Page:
Uncle Drew (2018) Review

director: Charles Stone III

writer: Jay Longino

starring: Kyrie Irving, Lil Rel Howery, Shaquille O'Neal and Chris Webber

genre: Comedy | Sport

released: 29 June 2018 (USA)

With the advent of online streaming have simplistic feel good films become a thing of the past for the big screen? As for some they are just an afterthought or at least not an option worth leaving the house for. However, keeping it simple, having a theme and getting the cliches right with some jokes and overarching meanings in the mix was and should always be a product moviegoers should value. As in ‘Uncle Drew’ case, it ticks all the boxes previously mentioned and if it was released 10 to 20 years ago it would have been your standard cinema entertainment for mass audiences, but in today’s cinema world it feels like a film out of time, but not out of heart.


Dax (Lil Rel Howery) is in love with the sport of basketball, but he still hasn’t learned to take any shots in life so things can get better for him, before they get a lot worse. It all starts off with Dax losing his girlfriend, house and street basketball team. This will eventually put him on the road and out of contention for the local Rucker’s classic street tournament.

In what one could call fate, he meets the baller himself Uncle Drew (Kyrie Irving) who most would think was only only an urban legend. However, he does exist and in the old age of 60 something, can still play better than the younger fools that occupy the courts. With this chance meeting will be Dax’s opportunity to assemble a team to get to the Rucker’s, but also learn a thing or two from the older and forgotten generation.


Personally, I was a big basketball fan in my youth ever since I saw Shaquille O’Meal play in the NBA finals against the Houston Rockets. Since then I was a O’Neal fan anytime, anywhere. Didn’t matter which team he went to or film he played in, at a young age I was a blind fan that thought ‘Steel’ was a decent quality flick and not the guilty pleasure I see it as today, but I digress. His era of basketball was for me the pinnacle of entertainment, pure athleticism and teamwork. Today I’ve lost every understanding and sight of the game, but this film came out with it the likes of Reggie Miller and Chris Weber and suddenly I was back and on board yet again for some great basketball fun.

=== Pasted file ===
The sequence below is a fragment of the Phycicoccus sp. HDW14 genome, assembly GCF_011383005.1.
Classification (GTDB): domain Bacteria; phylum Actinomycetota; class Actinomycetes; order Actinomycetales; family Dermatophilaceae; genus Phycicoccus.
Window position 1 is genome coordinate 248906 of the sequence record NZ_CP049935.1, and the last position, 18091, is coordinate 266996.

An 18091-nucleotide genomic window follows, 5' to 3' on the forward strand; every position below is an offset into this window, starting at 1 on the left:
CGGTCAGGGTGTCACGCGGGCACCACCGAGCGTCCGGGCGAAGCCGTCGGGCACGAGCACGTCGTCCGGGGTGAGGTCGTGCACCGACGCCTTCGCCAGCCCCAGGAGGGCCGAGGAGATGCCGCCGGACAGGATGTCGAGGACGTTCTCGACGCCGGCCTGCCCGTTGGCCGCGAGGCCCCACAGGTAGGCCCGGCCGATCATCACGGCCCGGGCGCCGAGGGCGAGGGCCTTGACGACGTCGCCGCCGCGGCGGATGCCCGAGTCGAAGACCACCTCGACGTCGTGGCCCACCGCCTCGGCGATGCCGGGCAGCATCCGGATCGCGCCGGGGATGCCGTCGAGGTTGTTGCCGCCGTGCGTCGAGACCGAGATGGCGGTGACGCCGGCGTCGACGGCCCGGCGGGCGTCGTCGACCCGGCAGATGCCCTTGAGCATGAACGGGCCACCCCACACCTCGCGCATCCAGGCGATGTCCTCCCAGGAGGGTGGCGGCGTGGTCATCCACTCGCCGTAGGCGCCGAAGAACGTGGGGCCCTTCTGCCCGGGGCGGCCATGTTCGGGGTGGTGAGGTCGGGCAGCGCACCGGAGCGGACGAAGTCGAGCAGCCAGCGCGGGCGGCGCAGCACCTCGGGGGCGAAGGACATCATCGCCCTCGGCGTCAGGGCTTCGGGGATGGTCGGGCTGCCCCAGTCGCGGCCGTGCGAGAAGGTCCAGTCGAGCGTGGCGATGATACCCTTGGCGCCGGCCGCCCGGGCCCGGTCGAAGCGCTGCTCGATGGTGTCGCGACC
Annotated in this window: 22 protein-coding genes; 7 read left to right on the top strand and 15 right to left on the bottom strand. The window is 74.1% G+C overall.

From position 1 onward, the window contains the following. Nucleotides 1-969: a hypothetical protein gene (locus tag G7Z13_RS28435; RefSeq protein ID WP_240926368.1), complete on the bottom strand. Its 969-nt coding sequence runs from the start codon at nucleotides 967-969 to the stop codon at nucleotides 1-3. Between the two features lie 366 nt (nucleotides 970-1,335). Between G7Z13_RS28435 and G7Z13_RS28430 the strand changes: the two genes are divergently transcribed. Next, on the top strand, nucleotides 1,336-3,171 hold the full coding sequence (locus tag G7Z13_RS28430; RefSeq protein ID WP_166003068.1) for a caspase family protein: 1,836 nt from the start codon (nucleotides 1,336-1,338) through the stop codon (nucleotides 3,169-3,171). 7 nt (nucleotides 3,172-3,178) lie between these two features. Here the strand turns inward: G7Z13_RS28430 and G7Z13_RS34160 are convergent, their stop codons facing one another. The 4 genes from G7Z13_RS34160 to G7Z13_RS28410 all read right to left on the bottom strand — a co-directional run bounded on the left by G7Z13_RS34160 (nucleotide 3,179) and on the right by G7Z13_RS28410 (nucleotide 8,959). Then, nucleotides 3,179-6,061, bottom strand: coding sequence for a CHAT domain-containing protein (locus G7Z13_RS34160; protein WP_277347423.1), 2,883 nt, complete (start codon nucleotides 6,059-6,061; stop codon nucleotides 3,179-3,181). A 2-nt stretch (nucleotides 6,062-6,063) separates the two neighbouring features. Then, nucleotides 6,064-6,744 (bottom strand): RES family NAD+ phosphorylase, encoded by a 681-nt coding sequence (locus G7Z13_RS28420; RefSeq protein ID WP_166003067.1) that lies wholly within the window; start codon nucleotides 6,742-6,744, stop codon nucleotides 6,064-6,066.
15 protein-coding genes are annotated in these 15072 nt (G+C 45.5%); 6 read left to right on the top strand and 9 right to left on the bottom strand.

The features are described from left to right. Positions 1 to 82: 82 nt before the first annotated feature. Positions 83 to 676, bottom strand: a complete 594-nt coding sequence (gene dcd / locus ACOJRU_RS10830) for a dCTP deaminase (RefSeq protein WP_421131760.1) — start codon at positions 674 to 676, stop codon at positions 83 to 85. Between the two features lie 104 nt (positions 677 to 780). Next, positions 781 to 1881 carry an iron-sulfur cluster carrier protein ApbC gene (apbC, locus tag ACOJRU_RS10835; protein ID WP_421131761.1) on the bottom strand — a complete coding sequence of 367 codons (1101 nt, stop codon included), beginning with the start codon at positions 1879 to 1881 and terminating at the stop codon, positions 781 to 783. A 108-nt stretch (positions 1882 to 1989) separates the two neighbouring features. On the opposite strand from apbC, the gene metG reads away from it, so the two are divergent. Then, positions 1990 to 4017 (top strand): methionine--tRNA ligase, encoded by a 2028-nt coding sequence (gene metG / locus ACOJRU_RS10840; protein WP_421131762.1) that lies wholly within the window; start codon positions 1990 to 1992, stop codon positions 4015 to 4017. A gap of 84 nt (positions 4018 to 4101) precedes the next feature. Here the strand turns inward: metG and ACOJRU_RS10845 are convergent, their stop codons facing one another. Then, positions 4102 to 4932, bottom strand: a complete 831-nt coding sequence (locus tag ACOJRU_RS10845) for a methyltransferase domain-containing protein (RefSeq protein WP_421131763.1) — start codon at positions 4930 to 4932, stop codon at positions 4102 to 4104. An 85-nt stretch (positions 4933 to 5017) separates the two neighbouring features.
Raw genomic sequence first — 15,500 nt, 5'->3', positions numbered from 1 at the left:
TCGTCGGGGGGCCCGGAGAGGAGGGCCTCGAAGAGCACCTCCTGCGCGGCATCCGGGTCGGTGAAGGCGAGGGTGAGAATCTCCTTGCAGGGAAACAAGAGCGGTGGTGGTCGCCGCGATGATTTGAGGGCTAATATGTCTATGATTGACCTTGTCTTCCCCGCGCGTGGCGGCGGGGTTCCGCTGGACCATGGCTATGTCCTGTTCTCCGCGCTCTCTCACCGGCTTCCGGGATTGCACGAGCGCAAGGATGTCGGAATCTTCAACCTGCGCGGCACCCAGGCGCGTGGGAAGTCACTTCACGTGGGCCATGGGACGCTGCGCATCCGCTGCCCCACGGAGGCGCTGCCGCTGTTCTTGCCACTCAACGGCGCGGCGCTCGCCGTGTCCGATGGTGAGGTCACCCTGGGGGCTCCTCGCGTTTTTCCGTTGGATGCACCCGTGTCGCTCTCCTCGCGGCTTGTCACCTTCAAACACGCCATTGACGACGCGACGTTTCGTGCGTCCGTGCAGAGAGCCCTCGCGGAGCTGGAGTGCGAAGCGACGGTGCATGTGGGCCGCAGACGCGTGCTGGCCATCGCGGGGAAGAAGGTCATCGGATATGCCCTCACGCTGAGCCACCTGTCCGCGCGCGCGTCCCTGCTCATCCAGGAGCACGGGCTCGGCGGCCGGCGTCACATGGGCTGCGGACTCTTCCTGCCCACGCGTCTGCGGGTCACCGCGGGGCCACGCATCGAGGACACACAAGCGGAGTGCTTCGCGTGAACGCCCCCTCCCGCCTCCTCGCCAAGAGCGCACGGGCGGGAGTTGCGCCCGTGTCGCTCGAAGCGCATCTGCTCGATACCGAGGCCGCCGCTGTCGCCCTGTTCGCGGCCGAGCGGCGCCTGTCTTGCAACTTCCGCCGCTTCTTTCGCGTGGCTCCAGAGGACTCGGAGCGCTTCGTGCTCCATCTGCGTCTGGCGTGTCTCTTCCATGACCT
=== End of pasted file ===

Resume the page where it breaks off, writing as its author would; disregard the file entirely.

Naturally, we aren’t talking about ‘Blue Chips’ or ‘Space Jam’ here, but a little nostalgia goes a long way, at least for some of us. Not to mention the fact that it is funny, heartfelt and cathartic for the characters who almost all have personal arcs and subplots. Naturally, it would have been nice if there were some even more hilarious aspects and over the top situations to it and an ‘Any Given Sunday’ like direction, but you have to know what you are asking for with each individual project. As this film is about a team of 60 year old’s beating 20 year old’s at basketball and also letting yourself have faith that claiming your own destiny is important and never giving up. And as Uncle Drew perfectly states in the film:

You miss 100 percent of the shots you don't take.


Seeing and liking this film all boil down to how much you like basketball and the particular players in it. Personally and as mentioned certain players were enough for me to see it and enjoy the entertainment on screen. The young comedy actors that accompany them helped and are perfect for the cheesy situations and no one overshadows each other to steal the spotlight. And while it is cliched, it is also warranted and done right.

Personal Rating:

3 Stars.jpg

review by P K

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